The European Union has revealed its first blacklist of tax havens, naming 17 territories together with Saint Lucia, Barbados and South Korea.
A “watchlist” of 47 international locations promising to vary their tax guidelines to satisfy EU requirements has additionally been issued.
The “gray checklist” consists of a number of with UK hyperlinks, together with Hong Kong, Jersey, Bermuda and the Cayman Islands, in addition to Switzerland and Turkey.
Both lists have been criticised as omitting essentially the most infamous tax havens.
The lists comply with the leaking of the Panama Papers and the Paradise Papers, revealing how corporations and people hid their wealth from tax authorities world wide in offshore accounts.
EU tax commissioner Pierre Moscovici stated the blacklist represented “substantial progress”, including: “Its very existence is a crucial step ahead. However as a result of it’s the first EU checklist, it stays an inadequate response to the dimensions of tax evasion worldwide.”
To find out whether or not a rustic is a “non-cooperative jurisdiction” the EU index measures the transparency of its tax regime, tax charges and whether or not the tax system encourages multinationals to unfairly shift income to low tax regimes to keep away from greater duties in different states. Particularly these embody tax methods that supply incentives comparable to zero% company tax to overseas corporations.
EU members have been left to resolve what motion to take in opposition to the offenders. Ministers dominated out imposing a withholding tax on transactions to tax havens in addition to different monetary sanctions.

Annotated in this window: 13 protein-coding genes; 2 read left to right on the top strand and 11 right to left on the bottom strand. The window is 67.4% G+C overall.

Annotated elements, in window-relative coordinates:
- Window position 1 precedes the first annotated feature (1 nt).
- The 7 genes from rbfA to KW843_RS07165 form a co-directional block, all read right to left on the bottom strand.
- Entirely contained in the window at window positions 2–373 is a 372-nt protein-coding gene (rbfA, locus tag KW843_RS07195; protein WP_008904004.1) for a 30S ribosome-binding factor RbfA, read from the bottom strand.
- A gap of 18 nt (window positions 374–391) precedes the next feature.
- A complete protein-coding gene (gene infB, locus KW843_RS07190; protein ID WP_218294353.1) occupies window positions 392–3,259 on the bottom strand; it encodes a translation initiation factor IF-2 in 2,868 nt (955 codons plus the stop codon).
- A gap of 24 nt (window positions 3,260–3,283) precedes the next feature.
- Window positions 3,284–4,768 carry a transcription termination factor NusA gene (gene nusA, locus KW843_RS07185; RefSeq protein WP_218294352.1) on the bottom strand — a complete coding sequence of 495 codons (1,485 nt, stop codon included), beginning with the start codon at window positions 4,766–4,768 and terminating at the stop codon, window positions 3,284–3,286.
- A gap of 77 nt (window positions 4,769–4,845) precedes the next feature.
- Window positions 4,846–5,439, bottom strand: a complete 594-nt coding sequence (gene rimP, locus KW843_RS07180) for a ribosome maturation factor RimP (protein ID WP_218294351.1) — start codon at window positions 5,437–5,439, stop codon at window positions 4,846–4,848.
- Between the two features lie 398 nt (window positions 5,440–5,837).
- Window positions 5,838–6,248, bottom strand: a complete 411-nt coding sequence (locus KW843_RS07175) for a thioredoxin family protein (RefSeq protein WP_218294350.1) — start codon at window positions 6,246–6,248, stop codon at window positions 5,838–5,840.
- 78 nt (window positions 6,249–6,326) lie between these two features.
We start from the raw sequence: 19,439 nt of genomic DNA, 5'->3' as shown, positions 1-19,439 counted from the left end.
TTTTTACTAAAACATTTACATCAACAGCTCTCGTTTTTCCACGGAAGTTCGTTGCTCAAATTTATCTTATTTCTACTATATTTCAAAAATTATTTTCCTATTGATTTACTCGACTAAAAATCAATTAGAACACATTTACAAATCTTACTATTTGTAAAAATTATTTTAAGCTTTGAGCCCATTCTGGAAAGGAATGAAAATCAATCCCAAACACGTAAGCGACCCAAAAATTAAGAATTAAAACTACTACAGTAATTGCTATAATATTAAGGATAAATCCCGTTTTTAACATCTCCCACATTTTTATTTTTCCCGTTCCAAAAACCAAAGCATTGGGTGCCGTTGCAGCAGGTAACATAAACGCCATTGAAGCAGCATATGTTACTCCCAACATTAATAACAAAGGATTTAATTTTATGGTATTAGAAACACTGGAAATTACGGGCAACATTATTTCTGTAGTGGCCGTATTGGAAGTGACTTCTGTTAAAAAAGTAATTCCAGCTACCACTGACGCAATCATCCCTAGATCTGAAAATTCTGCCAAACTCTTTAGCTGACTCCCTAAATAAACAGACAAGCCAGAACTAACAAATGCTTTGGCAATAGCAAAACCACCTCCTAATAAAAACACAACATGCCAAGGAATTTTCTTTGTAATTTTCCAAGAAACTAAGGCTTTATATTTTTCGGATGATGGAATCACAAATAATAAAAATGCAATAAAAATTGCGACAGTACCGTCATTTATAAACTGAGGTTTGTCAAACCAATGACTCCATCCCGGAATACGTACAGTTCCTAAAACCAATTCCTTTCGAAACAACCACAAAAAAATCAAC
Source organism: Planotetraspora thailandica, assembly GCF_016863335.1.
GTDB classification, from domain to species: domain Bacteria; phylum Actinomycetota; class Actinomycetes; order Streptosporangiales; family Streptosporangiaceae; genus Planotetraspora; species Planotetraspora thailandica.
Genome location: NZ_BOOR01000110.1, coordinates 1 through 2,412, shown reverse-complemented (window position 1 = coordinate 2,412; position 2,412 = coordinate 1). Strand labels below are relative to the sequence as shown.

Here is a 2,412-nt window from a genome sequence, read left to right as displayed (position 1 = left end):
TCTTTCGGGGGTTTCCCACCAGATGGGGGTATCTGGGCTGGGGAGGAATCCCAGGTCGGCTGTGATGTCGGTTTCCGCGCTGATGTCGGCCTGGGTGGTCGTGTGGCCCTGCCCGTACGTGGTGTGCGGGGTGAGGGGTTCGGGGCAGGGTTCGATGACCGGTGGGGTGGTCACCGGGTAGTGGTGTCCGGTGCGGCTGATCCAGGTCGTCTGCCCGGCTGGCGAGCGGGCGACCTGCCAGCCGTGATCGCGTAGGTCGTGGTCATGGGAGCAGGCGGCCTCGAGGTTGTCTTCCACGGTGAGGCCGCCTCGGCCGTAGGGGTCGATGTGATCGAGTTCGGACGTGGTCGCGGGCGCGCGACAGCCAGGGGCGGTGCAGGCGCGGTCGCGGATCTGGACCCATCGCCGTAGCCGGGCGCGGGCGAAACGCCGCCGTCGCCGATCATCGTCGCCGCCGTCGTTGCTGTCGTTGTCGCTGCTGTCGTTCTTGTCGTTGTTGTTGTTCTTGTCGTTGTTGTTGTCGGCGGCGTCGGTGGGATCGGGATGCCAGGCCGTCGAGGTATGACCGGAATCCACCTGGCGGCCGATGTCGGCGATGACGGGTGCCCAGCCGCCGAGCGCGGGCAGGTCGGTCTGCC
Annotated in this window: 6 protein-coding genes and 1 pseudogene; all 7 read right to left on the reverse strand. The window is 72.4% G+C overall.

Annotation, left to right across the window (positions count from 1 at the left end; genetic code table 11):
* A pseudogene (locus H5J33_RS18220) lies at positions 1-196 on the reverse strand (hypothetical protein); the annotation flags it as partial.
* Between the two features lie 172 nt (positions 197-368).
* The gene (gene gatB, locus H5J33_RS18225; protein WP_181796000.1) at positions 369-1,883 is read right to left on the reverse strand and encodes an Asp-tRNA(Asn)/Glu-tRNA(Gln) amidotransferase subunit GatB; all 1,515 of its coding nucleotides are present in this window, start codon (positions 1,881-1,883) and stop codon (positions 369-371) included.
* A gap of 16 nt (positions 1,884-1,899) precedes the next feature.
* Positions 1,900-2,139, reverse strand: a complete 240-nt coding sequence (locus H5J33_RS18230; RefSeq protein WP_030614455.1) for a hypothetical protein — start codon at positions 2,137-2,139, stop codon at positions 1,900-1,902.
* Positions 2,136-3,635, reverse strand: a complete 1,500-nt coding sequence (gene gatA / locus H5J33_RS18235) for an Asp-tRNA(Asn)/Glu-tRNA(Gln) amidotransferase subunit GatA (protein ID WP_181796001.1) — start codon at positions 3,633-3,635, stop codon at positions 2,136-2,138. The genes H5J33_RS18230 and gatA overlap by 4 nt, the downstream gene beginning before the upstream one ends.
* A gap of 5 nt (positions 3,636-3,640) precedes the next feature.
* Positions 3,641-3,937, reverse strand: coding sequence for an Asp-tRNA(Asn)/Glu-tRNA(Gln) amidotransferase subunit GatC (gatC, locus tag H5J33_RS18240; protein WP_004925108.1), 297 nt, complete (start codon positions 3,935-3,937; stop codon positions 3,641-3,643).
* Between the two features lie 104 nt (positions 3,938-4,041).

Some states, comparable to Luxembourg and Malta, opposed stricter sanctions, in keeping with officers. EU Fee Vice-President Valdis Dombrovskis stated “stronger countermeasures would have been preferable”.
Panama is likely one of the 17 international locations listed by the EU however its president, Juan Carlos Varela, stated the nation was “not in any manner a tax haven”.
The EU is encouraging member states to take what it calls “defensive actions” in opposition to these international locations that don’t reform their tax methods.
The UK-based charity Oxfam final week revealed its personal checklist of 35 international locations that it stated needs to be blacklisted.
Oli Pearce, Oxfam’s inequality and tax coverage advisor, stated: “It’s disturbing to see largely small international locations on the EU blacklist, whereas essentially the most infamous tax havens – UK-linked locations like Bermuda, the Cayman Islands, Jersey and the Virgin Islands – escape with a spot on the ‘gray checklist’.
“Though we recognise it is a step in the appropriate course, if EU leaders let too many tax havens off the hook we’ll all lose out. A spot on the gray checklist should not imply tax havens get off scot-free.”
Nevertheless, tax campaigner Richard Murphy stated some international locations on the gray checklist might nonetheless face heavy sanctions in the event that they did not reform their tax methods.
He stated EU international locations might be inspired to disallow funds made to those locations for tax functions, or to cost withholding taxes on curiosity funds to them.
That tactic might “completely neuter their so-called standing as ‘tax impartial worldwide monetary centres’ by guaranteeing that every one monies they obtain have been taxed earlier than getting there”, Mr Murphy stated.
“The EU can also be saying to the UK that it’s taking actual measures in opposition to British Abroad Territories and Crown Dependencies, and the message is – in case you go the identical manner as them with an analogous low-tax regime after Brexit, you may be sanctioned too.”
The 17 blacklisted territories are:
- American Samoa
- South Korea
- The Marshall Islands
- Saint Lucia
- Trinidad and Tobago
- United Arab Emirates
The EU made exceptions for international locations confronted with pure disasters comparable to hurricanes, and put the method briefly on maintain.
Printed at Tue, 05 Dec 2017 19:07:19 +0000